Riku Sayuj's Reviews > Doubt Truth to Be a Liar

Doubt Truth to Be a Liar by Graham Priest
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Book 3: The Basic Instruments Of Philosophy

Doubt Truth to Be a Liar’, ostensibly the book being reviewed here, is a championing of the ideas of  dialetheism , which argues that some contradictions can indeed be true. Priest mounts an effective challenge against Aristotle’s fundamental Law of Non-Contradiction (as we will see, it is the heart of Book 3), and against the many philosophies and arguments that have grown up around Aristotle’s First Principle. This book is much more than a discussion on this particular book of the Metaphysics and touches on a variety of other Aristotelean works. But since I want to have something on each book of my Metaphysics reading up (so that I am forced to move to the next book only after I organize and summarize my notes of the former and because this book was a fascinating and well-argued counter to Aristotle’s flat-out assertion, and especially since the Symposium Aristotelicum is not available for this particular book) I have chosen this review as a place to primarily discuss Book 3 -- This is a disservice to Priest’s book which is wonderful reading if you want to explore further the role that contradiction plays in our thinking and logical maneuvering. Do check out other reviewers for more on the book.

To read about other Books of The Metaphysics, see here:  Book 1: A Preliminary Outline of Philosophy  & here: Book 2: An Introduction to Philosophical Problems.

I am using my parallel readings on Aristotle & Metaphysics to keep my notes/understanding of each book in separate pockets before bringing them together in a final review, if that is possible.

Book Gamma: Going Further

After the historical surveys and problems discussed in the first two books, Aristotle is now in a position to give his famous assertion on what is presumably his definitive statement of what philosophy and especially metaphysics is — It is the study of "being qua being". That is, while other sciences investigate limited aspects of being, metaphysics investigates being itself. This study of being qua being amounts to be the same thing as the study of the primary causes and principles, which has previously been said to be the task of philosophy, because the primary causes and principles are the causes and principles of being qua being.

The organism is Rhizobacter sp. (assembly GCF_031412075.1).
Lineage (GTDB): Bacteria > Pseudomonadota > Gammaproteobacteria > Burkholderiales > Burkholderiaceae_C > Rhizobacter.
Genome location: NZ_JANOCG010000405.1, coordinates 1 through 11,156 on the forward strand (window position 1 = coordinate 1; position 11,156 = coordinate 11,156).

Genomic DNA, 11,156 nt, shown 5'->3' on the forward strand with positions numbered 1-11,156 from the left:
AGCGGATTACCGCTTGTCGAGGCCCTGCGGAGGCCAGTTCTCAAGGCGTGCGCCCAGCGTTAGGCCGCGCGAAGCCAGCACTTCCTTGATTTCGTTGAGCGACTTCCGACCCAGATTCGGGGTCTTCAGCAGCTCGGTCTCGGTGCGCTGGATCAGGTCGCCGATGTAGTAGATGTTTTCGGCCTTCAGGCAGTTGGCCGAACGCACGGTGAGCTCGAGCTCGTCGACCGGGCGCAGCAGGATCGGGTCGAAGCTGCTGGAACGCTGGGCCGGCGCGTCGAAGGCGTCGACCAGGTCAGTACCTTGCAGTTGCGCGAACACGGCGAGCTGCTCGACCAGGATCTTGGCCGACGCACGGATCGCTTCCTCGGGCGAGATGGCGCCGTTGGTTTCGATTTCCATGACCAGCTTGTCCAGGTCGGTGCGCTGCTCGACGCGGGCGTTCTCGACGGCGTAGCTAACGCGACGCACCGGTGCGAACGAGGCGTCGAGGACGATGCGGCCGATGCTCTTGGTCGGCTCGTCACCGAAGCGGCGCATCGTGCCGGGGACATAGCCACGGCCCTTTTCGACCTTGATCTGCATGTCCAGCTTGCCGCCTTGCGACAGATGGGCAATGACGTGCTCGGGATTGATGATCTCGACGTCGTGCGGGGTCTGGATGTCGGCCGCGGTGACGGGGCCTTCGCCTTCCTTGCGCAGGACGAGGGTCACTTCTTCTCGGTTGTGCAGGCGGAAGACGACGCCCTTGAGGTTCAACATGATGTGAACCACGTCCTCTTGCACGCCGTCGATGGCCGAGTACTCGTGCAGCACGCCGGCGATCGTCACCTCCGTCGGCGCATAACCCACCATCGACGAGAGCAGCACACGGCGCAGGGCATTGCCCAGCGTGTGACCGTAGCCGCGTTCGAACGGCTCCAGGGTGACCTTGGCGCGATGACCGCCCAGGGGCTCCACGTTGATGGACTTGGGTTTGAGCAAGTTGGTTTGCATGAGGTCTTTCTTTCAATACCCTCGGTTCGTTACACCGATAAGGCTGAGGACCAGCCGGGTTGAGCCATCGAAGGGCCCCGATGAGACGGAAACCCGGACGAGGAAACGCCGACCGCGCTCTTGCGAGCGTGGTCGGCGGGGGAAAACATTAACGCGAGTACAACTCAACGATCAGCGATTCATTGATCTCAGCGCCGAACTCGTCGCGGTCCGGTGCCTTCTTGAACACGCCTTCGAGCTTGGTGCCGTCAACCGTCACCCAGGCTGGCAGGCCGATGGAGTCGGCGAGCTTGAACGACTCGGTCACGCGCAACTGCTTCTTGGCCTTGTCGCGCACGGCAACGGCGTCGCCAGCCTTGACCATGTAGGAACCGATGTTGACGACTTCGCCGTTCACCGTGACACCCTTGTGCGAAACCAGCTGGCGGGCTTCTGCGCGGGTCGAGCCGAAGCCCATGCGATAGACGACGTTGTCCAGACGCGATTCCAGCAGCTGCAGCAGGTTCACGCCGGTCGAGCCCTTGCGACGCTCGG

This is because Being itself is primarily identified with the idea of substance, and also with unity, plurality (as we are later told, philosophy will interest itself in plurality, the contrary of unity, since all sciences study contraries, and so consider difference, dissimilarity, etc.), and a variety of other related concepts. Aristotle implies that he will be investigating these soon.

But before he sets out on the investigation, Aristotle needs to make his readers familiar with the basic tools of argumentation since proper, rigorous philosophy is also concerned with logic and the principles of demonstration, which are also very general, and hence concerned with being itself — In making this addition, he is resolving the dilemma posed by puzzle 2 of book Beta. Ideally, Aristotle seems to be saying, the reader should already be familiar with the Organon’s arguments before he/she goes further than this book. The bulk of the rest of book Gamma is, accordingly, devoted to the defense of the fundamental principles of demonstration/logic. Aristotle evidently feels that it will not be possible to be certain about the conclusions later to be drawn about substance, unless the principles of demonstration itself have first been vindicated.

The most fundamental principle according to Aristotle, the only thing he is prepared to elevate to the level of an axiom, is the principle of noncontradiction: nothing can both be something and not be that same something. To Aristotle, this is the First Principle of logical demonstration, which though not of course deducible, is the ultimate principle governing all being and all knowledge. Aristotle defends this principle exhaustively by arguing that it is impossible to contradict it coherently. Aristotle also presents in this connection the principle of non-contradiction is the Principle of the Excluded Middle, which states that there is no logical middle position possible between two contradictory positions. That is, a thing is either x or not-x, and there is no third possibility in-between those two positions.